You got your beautiful, and you got your pretty

Perhaps some of you have caught on by now that I enjoy regarding the female form. I, as most men before me, have raised observing that form to a science, complete with its own jargon and erudite theses. My own system of appreciation is reflexive; my appreciation of the members of the opposite gender is for me a way to measure myself. Hour by hour I am changing, or perhaps looping, and I can measure my progress against the world around me.

James Thurber said the most beautiful women are in Spain. He was a good writer, so maybe he knew. Prague has her share, and San Diego, forget about it. When it comes right down to it, there are beautiful women everywhere. And life is good.

But surrounded by all this beauty, occasionally I meet someone who makes my heart stop. She may be beautiful, she may not be. Beauty, the physical form, the delicious curvatures, I’ll never get tired of it. But then there’s pretty. Beauty is form, pretty is substance. Pretty comes from the inside and flings itself outward in joyful exuberance, making the world around richer. Pretty is in the corner of a shy smile, the raising of a saucy eyebrow, the easy laugh. Pretty is different every time, reinvented and redefined by the few who really pull it off. Beauty is cheap next to pretty.

11 thoughts on “You got your beautiful, and you got your pretty

  1. Interesting semantic difference: I, too, have noted a difference between two types of attractiveness, but I use the terms in the reverse fashion. Pretty is nice to look at but shallow; beauty has underlying substance that shows through despite (or may even be stronger because of) surface flaws.

    Paris Hilton is pretty; Lauren Bacall is beautiful.

  2. And Marianna is Both! I have to agree with Carol Anne (could this be the first time in our years as siblings?) Pretty is the outside bit, beauty comes from within. Someone we consider ugly can still be beautiful.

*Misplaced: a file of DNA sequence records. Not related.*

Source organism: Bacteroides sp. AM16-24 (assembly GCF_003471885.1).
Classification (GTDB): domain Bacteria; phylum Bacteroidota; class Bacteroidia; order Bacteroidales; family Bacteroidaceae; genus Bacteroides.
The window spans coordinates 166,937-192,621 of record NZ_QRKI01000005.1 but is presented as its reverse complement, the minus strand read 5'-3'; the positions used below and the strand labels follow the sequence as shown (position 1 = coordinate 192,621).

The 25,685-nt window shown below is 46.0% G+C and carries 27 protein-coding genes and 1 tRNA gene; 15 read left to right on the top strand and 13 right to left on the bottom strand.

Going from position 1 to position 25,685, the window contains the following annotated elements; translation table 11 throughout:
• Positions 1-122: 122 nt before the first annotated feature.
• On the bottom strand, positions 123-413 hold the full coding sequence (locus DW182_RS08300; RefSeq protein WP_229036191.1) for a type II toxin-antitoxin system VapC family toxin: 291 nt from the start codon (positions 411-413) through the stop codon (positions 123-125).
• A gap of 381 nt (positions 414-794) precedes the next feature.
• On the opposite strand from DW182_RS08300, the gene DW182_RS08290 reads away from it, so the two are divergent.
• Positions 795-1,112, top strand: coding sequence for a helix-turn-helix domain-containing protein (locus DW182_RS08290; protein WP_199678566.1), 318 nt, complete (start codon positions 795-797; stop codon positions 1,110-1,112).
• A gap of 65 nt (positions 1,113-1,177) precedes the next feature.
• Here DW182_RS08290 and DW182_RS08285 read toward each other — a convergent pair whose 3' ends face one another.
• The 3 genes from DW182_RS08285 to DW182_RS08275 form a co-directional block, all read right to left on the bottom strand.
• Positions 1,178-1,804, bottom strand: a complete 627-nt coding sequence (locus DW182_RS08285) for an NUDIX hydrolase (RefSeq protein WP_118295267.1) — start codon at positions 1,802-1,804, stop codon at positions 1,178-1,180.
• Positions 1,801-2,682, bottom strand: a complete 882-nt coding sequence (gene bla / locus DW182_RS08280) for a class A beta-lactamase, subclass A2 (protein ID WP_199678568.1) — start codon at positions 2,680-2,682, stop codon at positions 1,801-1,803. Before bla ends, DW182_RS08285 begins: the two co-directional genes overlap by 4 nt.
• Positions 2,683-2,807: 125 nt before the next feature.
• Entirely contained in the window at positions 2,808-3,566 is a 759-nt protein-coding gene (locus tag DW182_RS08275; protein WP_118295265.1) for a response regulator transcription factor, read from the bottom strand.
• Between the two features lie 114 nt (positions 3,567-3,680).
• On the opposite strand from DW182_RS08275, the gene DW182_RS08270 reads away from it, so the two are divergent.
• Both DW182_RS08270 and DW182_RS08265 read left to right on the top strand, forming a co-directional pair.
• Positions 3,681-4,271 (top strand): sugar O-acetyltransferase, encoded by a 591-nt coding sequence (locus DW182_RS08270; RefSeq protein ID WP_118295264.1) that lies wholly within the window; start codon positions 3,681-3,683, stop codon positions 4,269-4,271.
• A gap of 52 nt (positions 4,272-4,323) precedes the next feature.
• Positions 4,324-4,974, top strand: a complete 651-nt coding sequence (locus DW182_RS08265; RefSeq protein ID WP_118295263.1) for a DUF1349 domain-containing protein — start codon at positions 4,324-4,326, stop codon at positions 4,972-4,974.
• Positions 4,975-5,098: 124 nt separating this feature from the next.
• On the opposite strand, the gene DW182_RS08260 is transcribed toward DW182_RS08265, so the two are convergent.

3. Frankly, neither word really gets it done. I believe that we need a new word that can adequately express the outward manifestation of inner beauty.

    Both “pretty” and “beautiful” have acquired too much conotational baggage (e.g. pretty boy, the beautiful people, etc.). Given modern medical technology and enough money, both “pretty” and “beautiful” can be purchased from a plastic surgeon. Inner beauty (for lack of the new word) can not be purchased.

    As Jer correctly points out, inner beauty (which he calls pretty) is observed (with heart stopping effect) in a range of ways (gestures, mannerisms, acts of kindness, indications of awareness of and interest in another human being) that go beyond physical appearance and reveal inner attractiveness based on character, personality, and consideration.

    So, Jer, what’s the word?

  4. You know, you’re right, there is a luminescence about pretty that I hadn’t appreciated before. I think it may be age related though; I know many beautiful women my age but pretty women always tend to be younger. Lots younger.

  5. Pretty is what attractive women start out with. Beauty is what they develop, if given a chance.

    Marilyn Monroe was pretty. She might have been beautiful, but we’ll never know. Madonna is pretty. She isn’t beautiful yet, but she’s growing in that direction — she’s working on projects with greater depth, less interested in sensationalism and more interested in art than she used to be. There’s an intelligence underneath that could well produce beauty.

  6. What about cute? Cute, obviously, isn’t beautiful (CA’s definition) but is something more than surface pretty. Cute is fun and spontaneous, and isn’t afraid to get dirty (either way you want to take it). Cute doesn’t spend hours getting ready, but still looks attractive. Cute is intelligent and conversations with her are engaging. Cute has “beautiful” potential she just doesn’t know it yet.

    I have always been called cute, never pretty, and only once beautiful, and I proudly claim cute because cute is just more fun.

  7. Cute’s good. I like cute.

    I’m still sticking with my definitions of pretty and beautiful as well. I didn’t coin “Beauty is only skin deep”, I don’t run beauty pageants, and I didnt’ write “Beautiful Girls.” I bet Playboy uses beautiful in its marketing way more than it uses pretty. Beautiful is lost, plastified, and Barbicated.

    Pretty, cute, spunky, vivacious, those are words that imply a joy of life bubbling to the surface. Those are the women I like to hang with.

  8. Beauty is only skin deep but ugly goes right down to the marrow in your bones!

    Beauty or Pretty? I’m picking Smoking Hot!

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